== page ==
Anthony Hopkins stars as the rotund, devilish auteur Alfred Hitchcock, heavily made up in prosthetics of course. Sacha Gervasi’s film details the origins of Psycho and how the shoot came to affect his relationship with longtime partner/collaborator Alma Reville, played by Helen Mirren. In early 60’s LA, Hitchcock’s magic was beginning to fade with Hollywood producers; they wanted a sleek, commercial hit in the vein of North by Northwest, while a jaded Hitch was keen to spread his wings with a more dangerous project. When the Psycho novel falls into his paunch, he revels in its gruesome depiction of murder and incest.

The studios however, are less impressed, and even Alma has her reservations. Forced to fund it himself, Hitch and Alma put their livelihoods on the line in order to ignite the project. Meanwhile, Alma’s attentions are drawn to the seductive screenwriter Whitfield Cook (Danny Huston), as the two work on his new screenplay. Hitch’s eyes are also straying again to his perennial vice; the buxom blonde lead actress, this time Janet Leigh (Scarlett Johansson). As the shoot goes on, the couple find themselves edging apart from one another.

Hopkins and Mirren are both excellent; Hopkins showing the same pained restraint as he did so memorably in The Remains of the Day, while injecting the film with a bout of much needed humour. Mirren plays Alma as both headstrong and whipsmart, but also someone quietly affected by Hitch’s weakness for his dream woman. The film as a whole though has something of an identity crisis. It starts off as a fairly gentle, witty domestic charade, then descends into worthy relationship drama, mingling misguided fantasy elements along the way. Ed Gein (the serial killer inspiration for Psycho) appears in a series of hallucinations to Hitch, advising him throughout the film. These intermissions feel unnecessary and only muddy the overall tone.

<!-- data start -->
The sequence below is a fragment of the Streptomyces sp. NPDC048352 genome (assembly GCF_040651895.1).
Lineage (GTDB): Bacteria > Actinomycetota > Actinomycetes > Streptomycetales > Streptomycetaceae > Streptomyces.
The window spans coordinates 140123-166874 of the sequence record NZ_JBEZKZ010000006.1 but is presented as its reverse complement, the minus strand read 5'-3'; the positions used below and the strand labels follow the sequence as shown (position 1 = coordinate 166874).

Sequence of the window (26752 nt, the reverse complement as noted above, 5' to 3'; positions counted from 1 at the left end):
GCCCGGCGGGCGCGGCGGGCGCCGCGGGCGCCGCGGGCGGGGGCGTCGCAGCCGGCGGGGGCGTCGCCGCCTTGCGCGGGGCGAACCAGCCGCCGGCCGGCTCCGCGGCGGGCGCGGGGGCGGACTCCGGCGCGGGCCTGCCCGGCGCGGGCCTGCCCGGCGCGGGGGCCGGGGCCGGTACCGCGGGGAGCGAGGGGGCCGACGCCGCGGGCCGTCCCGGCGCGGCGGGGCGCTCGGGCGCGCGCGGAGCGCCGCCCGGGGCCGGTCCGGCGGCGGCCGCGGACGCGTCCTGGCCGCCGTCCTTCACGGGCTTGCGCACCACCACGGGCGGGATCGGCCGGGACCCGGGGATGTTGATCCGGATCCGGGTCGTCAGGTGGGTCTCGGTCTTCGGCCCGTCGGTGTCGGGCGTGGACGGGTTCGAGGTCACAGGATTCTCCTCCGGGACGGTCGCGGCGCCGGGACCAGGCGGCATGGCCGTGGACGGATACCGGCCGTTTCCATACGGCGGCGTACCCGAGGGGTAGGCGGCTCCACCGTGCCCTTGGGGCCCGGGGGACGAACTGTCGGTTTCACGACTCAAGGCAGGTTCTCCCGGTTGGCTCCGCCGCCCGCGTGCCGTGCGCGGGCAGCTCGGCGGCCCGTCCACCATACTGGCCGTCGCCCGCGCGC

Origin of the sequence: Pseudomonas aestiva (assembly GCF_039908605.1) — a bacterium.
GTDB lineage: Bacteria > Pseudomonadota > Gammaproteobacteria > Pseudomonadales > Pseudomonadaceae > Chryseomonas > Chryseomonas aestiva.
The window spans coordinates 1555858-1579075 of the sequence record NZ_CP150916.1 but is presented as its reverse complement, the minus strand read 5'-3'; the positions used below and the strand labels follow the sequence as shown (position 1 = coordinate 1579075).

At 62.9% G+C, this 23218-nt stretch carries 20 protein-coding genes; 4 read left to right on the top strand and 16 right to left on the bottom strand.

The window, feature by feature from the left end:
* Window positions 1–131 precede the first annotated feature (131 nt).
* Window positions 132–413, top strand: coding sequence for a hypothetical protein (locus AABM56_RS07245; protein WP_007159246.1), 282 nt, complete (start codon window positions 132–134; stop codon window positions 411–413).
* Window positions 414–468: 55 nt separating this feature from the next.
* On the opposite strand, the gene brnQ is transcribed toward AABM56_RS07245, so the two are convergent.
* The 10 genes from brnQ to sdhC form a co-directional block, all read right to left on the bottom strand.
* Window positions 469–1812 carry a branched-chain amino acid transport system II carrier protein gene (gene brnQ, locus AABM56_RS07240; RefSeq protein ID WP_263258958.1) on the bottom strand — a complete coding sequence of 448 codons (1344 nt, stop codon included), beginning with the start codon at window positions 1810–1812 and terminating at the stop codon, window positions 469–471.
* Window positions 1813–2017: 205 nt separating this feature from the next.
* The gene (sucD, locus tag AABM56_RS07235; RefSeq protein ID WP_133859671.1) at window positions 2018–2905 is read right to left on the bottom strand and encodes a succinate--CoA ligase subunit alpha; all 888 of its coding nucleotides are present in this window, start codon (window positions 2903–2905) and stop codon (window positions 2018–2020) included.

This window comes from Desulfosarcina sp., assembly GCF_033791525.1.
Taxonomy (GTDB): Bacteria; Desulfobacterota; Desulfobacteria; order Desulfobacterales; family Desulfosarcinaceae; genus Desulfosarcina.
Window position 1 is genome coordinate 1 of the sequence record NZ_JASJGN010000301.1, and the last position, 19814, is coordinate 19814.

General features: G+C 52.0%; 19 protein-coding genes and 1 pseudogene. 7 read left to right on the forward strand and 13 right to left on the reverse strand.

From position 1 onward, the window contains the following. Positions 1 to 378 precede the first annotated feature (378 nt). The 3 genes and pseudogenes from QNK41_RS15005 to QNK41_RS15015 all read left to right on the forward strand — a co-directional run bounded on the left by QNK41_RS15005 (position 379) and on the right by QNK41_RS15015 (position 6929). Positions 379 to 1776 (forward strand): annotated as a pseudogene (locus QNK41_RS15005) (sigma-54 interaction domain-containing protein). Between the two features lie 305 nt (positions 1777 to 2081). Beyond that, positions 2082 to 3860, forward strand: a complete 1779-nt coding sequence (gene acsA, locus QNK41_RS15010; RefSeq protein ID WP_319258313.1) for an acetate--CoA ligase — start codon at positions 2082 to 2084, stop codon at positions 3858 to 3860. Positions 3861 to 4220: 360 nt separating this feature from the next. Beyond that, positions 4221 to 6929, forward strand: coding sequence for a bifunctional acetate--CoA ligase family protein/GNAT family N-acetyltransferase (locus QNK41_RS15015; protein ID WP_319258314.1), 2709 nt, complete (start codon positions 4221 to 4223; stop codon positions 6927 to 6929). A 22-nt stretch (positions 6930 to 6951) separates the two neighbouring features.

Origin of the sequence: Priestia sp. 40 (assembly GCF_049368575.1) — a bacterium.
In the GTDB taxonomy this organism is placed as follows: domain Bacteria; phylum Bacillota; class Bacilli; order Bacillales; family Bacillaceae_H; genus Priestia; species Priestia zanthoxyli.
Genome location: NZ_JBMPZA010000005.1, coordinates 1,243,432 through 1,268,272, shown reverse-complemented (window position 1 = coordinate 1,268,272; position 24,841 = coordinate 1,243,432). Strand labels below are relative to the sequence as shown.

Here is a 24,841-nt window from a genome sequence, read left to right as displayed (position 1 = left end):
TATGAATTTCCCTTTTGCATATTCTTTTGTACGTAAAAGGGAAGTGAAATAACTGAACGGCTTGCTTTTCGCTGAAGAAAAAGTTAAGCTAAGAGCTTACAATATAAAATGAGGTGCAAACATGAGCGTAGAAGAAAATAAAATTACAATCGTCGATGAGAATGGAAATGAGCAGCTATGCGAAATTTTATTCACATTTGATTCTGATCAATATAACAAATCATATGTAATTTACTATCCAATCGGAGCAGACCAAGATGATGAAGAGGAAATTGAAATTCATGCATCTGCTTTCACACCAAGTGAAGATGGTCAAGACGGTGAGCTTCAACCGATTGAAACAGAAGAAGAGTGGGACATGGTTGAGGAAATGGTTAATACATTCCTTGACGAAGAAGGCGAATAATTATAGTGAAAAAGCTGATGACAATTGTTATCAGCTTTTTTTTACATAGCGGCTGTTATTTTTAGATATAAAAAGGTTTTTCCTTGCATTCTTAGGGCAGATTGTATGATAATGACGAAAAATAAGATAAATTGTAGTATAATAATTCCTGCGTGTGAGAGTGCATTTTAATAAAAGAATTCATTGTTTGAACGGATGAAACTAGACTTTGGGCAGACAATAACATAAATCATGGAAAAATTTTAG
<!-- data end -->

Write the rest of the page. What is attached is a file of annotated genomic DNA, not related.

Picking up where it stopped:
Hitchcock is an enjoyable romp, but has serious issues with drama and conflict. The film never really delves into why the Psycho shoot was so torturous and the obstacles (MPAA, his infatuation with Leigh, studio execs) are dealt with ease. His relationship with Alma doesn’t manage to ignite the audiences fire either, and it started to remind me of another biopic, Control. Was Ian Curtis’ relationship with his wife the really interesting aspect of the Joy Divison story, or was it simply a convenient thread for the film makers to cling onto? I have similar reservations here, in that Psycho speaks for itself as a striking piece of work. We don’t really need to know the story behind it, and here the film makers never convince us otherwise.